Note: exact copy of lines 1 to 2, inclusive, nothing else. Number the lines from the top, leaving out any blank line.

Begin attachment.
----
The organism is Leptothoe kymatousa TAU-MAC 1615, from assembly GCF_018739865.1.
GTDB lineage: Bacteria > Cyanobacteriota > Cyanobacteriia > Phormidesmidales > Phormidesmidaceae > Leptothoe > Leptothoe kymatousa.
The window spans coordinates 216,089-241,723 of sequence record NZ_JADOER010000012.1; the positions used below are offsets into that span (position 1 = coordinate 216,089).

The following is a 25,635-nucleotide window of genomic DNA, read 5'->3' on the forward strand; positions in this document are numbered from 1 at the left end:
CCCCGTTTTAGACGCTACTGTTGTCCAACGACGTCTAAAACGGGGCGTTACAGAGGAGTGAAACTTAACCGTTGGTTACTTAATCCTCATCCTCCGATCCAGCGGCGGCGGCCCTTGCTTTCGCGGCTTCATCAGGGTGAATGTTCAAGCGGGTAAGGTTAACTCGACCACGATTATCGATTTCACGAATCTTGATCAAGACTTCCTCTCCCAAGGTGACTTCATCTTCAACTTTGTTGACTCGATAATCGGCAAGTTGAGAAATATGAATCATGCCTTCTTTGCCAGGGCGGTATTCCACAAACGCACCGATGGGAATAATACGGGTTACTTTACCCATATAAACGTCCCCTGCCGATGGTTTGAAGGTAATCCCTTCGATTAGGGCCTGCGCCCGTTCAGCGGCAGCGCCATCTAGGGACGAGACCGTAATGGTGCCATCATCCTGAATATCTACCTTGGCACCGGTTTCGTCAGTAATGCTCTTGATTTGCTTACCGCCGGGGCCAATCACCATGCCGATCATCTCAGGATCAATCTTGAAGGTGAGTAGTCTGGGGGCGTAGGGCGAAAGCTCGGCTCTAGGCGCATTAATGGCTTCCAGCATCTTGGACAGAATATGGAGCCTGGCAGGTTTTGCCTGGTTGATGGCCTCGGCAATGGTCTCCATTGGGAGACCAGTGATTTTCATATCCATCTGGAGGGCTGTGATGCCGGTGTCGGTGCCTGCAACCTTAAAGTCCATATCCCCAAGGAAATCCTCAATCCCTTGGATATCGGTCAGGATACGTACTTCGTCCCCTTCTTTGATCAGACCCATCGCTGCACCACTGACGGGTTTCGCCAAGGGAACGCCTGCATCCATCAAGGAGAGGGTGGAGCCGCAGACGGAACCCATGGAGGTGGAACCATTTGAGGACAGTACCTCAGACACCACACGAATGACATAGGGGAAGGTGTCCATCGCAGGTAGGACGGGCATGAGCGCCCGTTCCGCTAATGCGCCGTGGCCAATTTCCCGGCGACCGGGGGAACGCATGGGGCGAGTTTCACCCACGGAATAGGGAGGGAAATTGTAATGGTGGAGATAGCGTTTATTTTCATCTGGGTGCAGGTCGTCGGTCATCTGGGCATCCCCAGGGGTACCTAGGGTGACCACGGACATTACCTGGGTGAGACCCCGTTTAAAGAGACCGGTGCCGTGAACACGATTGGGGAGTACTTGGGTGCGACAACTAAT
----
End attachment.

The organism is Leptothoe kymatousa TAU-MAC 1615, from assembly GCF_018739865.1.
GTDB lineage: Bacteria > Cyanobacteriota > Cyanobacteriia > Phormidesmidales > Phormidesmidaceae > Leptothoe > Leptothoe kymatousa.